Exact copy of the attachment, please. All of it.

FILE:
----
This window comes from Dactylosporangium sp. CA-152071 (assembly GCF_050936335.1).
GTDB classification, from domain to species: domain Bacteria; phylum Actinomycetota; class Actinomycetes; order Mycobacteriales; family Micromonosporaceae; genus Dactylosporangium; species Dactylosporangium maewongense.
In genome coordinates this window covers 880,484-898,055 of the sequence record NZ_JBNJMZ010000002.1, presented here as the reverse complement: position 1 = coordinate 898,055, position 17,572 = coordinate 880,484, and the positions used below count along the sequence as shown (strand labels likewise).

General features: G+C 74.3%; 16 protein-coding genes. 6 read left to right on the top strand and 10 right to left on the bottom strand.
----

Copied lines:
This window comes from Dactylosporangium sp. CA-152071 (assembly GCF_050936335.1).
GTDB classification, from domain to species: domain Bacteria; phylum Actinomycetota; class Actinomycetes; order Mycobacteriales; family Micromonosporaceae; genus Dactylosporangium; species Dactylosporangium maewongense.
In genome coordinates this window covers 880,484-898,055 of the sequence record NZ_JBNJMZ010000002.1, presented here as the reverse complement: position 1 = coordinate 898,055, position 17,572 = coordinate 880,484, and the positions used below count along the sequence as shown (strand labels likewise).

General features: G+C 74.3%; 16 protein-coding genes. 6 read left to right on the top strand and 10 right to left on the bottom strand.